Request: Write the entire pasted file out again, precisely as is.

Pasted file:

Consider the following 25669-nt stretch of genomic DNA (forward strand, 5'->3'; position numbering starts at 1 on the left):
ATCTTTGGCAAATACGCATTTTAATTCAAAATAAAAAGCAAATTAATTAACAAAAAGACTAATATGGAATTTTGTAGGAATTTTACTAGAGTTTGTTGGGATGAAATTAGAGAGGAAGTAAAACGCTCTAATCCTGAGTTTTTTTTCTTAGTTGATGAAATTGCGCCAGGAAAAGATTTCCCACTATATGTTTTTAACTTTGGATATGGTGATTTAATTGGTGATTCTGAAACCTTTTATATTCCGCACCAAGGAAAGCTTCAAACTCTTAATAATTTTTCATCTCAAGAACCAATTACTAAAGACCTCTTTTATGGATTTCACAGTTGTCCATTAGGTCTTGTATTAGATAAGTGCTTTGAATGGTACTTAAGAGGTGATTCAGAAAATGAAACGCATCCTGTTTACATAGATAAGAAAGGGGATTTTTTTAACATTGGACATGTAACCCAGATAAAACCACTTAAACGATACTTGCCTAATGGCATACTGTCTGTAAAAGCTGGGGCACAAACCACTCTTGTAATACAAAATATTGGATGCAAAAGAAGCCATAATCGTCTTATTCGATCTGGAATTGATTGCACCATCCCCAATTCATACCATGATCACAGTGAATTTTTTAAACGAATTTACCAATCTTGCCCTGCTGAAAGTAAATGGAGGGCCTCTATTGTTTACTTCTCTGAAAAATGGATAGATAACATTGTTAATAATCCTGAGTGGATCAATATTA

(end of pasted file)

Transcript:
Consider the following 25669-nt stretch of genomic DNA (forward strand, 5'->3'; position numbering starts at 1 on the left):
ATCTTTGGCAAATACGCATTTTAATTCAAAATAAAAAGCAAATTAATTAACAAAAAGACTAATATGGAATTTTGTAGGAATTTTACTAGAGTTTGTTGGGATGAAATTAGAGAGGAAGTAAAACGCTCTAATCCTGAGTTTTTTTTCTTAGTTGATGAAATTGCGCCAGGAAAAGATTTCCCACTATATGTTTTTAACTTTGGATATGGTGATTTAATTGGTGATTCTGAAACCTTTTATATTCCGCACCAAGGAAAGCTTCAAACTCTTAATAATTTTTCATCTCAAGAACCAATTACTAAAGACCTCTTTTATGGATTTCACAGTTGTCCATTAGGTCTTGTATTAGATAAGTGCTTTGAATGGTACTTAAGAGGTGATTCAGAAAATGAAACGCATCCTGTTTACATAGATAAGAAAGGGGATTTTTTTAACATTGGACATGTAACCCAGATAAAACCACTTAAACGATACTTGCCTAATGGCATACTGTCTGTAAAAGCTGGGGCACAAACCACTCTTGTAATACAAAATATTGGATGCAAAAGAAGCCATAATCGTCTTATTCGATCTGGAATTGATTGCACCATCCCCAATTCATACCATGATCACAGTGAATTTTTTAAACGAATTTACCAATCTTGCCCTGCTGAAAGTAAATGGAGGGCCTCTATTGTTTACTTCTCTGAAAAATGGATAGATAACATTGTTAATAATCCTGAGTGGATCAATATTA